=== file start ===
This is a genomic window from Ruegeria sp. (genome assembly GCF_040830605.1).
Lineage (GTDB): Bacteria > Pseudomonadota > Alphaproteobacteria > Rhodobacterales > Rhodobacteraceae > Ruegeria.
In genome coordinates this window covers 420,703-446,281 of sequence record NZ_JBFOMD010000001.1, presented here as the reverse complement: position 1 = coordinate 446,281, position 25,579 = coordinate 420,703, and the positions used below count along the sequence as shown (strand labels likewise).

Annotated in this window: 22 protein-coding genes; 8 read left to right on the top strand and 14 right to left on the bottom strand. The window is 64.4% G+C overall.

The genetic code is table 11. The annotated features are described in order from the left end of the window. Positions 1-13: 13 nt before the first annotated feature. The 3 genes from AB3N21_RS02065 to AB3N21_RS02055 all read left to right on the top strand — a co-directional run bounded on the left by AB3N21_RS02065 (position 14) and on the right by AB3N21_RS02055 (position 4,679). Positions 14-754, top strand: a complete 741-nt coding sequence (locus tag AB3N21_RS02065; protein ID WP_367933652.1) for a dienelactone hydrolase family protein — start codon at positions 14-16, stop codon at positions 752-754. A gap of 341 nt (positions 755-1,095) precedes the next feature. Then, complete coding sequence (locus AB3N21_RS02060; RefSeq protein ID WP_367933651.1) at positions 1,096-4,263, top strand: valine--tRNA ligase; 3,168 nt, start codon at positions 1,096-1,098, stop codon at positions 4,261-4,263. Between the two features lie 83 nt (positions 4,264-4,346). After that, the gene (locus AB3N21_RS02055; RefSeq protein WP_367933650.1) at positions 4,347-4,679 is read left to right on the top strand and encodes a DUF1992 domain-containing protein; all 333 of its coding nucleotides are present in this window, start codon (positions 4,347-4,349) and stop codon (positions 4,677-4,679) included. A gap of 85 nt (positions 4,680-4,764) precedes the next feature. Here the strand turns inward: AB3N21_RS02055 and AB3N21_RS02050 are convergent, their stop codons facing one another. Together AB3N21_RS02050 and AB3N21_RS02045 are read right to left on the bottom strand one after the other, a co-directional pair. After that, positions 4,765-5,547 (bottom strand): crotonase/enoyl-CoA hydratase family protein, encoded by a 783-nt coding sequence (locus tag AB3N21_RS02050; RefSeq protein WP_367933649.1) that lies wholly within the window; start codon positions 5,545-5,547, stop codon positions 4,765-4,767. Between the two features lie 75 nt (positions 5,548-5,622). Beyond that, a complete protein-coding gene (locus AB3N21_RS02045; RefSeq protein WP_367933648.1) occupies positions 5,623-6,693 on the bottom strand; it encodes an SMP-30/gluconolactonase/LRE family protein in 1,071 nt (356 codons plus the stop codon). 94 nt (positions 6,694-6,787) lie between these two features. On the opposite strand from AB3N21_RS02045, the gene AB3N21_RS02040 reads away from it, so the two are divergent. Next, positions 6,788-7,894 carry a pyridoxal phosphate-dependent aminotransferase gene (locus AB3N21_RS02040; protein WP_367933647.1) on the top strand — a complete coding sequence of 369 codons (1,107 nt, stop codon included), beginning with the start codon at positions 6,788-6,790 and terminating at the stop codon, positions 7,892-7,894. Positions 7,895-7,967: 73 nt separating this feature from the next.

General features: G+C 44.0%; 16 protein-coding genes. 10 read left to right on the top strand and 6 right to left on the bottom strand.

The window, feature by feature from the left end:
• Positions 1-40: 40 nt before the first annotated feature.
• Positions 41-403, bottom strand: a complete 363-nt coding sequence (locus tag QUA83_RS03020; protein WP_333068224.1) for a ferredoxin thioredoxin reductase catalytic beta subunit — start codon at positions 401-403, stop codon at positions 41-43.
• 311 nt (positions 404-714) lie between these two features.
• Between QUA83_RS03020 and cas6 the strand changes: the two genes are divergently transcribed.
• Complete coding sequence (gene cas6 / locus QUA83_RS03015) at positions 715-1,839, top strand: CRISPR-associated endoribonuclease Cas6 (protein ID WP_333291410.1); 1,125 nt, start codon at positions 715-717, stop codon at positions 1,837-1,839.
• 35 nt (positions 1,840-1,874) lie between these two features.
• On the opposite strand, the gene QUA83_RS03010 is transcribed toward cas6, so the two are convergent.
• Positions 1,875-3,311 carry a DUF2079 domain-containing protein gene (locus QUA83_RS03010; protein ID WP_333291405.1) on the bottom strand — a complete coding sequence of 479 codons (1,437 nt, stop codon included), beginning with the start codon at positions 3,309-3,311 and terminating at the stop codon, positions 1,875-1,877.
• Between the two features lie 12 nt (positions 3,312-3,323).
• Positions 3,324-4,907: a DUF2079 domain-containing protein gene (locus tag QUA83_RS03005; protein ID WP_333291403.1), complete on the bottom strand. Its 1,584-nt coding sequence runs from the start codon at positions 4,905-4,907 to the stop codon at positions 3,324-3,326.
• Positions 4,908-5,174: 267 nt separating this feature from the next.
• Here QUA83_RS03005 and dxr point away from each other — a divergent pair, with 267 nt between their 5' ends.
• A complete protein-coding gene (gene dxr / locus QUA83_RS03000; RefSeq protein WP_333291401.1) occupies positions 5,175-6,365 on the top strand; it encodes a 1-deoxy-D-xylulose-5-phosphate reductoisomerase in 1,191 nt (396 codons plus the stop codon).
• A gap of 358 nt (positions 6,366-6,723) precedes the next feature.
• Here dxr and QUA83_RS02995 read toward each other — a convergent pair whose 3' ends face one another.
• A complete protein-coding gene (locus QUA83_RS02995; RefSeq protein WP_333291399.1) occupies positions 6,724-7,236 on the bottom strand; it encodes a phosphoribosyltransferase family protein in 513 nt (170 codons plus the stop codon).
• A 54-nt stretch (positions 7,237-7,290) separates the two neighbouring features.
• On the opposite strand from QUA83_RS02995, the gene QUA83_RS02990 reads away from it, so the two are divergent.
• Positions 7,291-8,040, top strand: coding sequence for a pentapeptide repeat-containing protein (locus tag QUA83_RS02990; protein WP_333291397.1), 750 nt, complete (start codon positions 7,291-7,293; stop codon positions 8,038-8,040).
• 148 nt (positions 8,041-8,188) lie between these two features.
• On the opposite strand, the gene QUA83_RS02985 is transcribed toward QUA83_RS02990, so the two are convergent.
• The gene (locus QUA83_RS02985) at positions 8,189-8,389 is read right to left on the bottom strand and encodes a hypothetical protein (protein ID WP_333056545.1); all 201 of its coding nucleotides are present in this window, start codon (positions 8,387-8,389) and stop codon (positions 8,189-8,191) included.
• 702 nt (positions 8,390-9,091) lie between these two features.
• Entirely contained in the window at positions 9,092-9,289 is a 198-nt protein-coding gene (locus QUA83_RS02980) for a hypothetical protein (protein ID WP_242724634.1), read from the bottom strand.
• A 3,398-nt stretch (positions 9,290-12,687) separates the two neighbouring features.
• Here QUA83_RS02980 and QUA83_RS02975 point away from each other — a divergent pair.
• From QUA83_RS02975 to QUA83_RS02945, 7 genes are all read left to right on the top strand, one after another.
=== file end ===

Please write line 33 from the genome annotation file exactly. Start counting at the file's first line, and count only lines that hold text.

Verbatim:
• Here QUA83_RS02980 and QUA83_RS02975 point away from each other — a divergent pair.